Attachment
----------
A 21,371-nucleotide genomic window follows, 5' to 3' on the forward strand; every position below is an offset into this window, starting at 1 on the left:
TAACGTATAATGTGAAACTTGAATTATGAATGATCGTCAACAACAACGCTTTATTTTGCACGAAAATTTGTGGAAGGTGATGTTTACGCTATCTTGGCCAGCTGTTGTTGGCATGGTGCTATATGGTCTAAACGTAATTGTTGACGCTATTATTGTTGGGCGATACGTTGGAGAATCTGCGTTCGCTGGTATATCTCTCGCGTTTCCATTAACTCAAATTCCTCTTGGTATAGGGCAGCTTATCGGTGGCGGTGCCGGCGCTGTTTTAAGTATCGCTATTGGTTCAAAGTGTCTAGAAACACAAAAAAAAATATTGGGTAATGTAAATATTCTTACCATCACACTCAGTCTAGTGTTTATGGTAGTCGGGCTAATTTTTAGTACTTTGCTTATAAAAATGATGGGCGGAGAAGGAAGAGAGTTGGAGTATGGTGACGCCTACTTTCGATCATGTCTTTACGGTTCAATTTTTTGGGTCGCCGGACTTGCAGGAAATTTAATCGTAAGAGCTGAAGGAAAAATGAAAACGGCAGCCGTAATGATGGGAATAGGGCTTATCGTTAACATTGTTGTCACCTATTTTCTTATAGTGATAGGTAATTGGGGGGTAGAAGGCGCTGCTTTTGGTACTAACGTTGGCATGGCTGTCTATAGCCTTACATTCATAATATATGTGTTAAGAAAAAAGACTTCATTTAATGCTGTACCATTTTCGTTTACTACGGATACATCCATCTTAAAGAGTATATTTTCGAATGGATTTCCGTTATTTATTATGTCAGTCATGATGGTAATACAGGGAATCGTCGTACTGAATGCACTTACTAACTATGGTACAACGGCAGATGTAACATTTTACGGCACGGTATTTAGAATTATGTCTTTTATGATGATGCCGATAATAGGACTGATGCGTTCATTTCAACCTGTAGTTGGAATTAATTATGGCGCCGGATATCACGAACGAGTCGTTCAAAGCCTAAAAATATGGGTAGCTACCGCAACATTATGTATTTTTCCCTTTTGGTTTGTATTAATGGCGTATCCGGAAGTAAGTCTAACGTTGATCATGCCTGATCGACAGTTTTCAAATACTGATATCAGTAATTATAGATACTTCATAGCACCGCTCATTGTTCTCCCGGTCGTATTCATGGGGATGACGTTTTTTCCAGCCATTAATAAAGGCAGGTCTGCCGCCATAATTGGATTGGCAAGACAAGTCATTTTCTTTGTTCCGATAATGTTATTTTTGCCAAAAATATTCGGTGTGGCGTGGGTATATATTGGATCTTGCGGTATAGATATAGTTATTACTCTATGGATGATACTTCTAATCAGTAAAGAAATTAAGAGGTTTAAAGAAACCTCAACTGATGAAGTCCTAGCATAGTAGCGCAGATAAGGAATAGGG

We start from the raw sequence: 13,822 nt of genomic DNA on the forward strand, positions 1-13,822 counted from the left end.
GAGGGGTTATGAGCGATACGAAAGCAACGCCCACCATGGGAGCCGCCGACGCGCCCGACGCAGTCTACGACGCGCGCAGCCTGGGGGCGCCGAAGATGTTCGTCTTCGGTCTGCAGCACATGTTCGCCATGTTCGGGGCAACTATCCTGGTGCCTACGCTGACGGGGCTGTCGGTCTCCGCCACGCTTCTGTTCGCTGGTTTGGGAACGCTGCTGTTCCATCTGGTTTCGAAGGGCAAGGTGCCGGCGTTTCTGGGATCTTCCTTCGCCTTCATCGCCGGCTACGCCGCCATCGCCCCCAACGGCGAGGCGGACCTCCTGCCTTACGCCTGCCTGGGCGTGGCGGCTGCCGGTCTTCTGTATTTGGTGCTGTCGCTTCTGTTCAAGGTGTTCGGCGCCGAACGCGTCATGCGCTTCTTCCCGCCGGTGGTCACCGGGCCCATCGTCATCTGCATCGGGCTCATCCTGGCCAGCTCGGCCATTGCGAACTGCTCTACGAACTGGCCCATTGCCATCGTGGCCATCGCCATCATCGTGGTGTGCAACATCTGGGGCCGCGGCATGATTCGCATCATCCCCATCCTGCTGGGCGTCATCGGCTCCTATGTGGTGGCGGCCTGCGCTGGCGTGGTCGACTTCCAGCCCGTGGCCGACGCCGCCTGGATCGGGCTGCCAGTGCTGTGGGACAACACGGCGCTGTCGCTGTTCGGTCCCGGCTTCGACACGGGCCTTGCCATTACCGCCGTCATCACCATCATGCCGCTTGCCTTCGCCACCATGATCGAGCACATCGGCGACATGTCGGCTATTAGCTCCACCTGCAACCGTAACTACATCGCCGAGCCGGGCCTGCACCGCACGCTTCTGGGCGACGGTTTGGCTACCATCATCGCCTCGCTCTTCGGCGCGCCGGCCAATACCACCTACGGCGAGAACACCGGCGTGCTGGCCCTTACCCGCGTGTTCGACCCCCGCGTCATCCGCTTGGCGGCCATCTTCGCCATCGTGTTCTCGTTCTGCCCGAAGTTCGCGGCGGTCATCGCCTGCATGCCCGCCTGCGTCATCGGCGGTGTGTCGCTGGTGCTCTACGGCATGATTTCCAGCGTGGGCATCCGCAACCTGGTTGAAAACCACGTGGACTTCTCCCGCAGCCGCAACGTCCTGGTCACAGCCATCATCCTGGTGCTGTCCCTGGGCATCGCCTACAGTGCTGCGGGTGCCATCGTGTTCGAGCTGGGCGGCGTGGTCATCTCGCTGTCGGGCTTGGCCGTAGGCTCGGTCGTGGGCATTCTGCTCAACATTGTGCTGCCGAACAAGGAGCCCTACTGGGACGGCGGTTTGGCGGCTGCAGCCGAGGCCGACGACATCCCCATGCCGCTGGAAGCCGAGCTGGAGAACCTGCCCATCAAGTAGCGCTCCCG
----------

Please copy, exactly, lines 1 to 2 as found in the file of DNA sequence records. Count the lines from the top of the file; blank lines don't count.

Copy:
A 21,371-nucleotide genomic window follows, 5' to 3' on the forward strand; every position below is an offset into this window, starting at 1 on the left:
TAACGTATAATGTGAAACTTGAATTATGAATGATCGTCAACAACAACGCTTTATTTTGCACGAAAATTTGTGGAAGGTGATGTTTACGCTATCTTGGCCAGCTGTTGTTGGCATGGTGCTATATGGTCTAAACGTAATTGTTGACGCTATTATTGTTGGGCGATACGTTGGAGAATCTGCGTTCGCTGGTATATCTCTCGCGTTTCCATTAACTCAAATTCCTCTTGGTATAGGGCAGCTTATCGGTGGCGGTGCCGGCGCTGTTTTAAGTATCGCTATTGGTTCAAAGTGTCTAGAAACACAAAAAAAAATATTGGGTAATGTAAATATTCTTACCATCACACTCAGTCTAGTGTTTATGGTAGTCGGGCTAATTTTTAGTACTTTGCTTATAAAAATGATGGGCGGAGAAGGAAGAGAGTTGGAGTATGGTGACGCCTACTTTCGATCATGTCTTTACGGTTCAATTTTTTGGGTCGCCGGACTTGCAGGAAATTTAATCGTAAGAGCTGAAGGAAAAATGAAAACGGCAGCCGTAATGATGGGAATAGGGCTTATCGTTAACATTGTTGTCACCTATTTTCTTATAGTGATAGGTAATTGGGGGGTAGAAGGCGCTGCTTTTGGTACTAACGTTGGCATGGCTGTCTATAGCCTTACATTCATAATATATGTGTTAAGAAAAAAGACTTCATTTAATGCTGTACCATTTTCGTTTACTACGGATACATCCATCTTAAAGAGTATATTTTCGAATGGATTTCCGTTATTTATTATGTCAGTCATGATGGTAATACAGGGAATCGTCGTACTGAATGCACTTACTAACTATGGTACAACGGCAGATGTAACATTTTACGGCACGGTATTTAGAATTATGTCTTTTATGATGATGCCGATAATAGGACTGATGCGTTCATTTCAACCTGTAGTTGGAATTAATTATGGCGCCGGATATCACGAACGAGTCGTTCAAAGCCTAAAAATATGGGTAGCTACCGCAACATTATGTATTTTTCCCTTTTGGTTTGTATTAATGGCGTATCCGGAAGTAAGTCTAACGTTGATCATGCCTGATCGACAGTTTTCAAATACTGATATCAGTAATTATAGATACTTCATAGCACCGCTCATTGTTCTCCCGGTCGTATTCATGGGGATGACGTTTTTTCCAGCCATTAATAAAGGCAGGTCTGCCGCCATAATTGGATTGGCAAGACAAGTCATTTTCTTTGTTCCGATAATGTTATTTTTGCCAAAAATATTCGGTGTGGCGTGGGTATATATTGGATCTTGCGGTATAGATATAGTTATTACTCTATGGATGATACTTCTAATCAGTAAAGAAATTAAGAGGTTTAAAGAAACCTCAACTGATGAAGTCCTAGCATAGTAGCGCAGATAAGGAATAGGG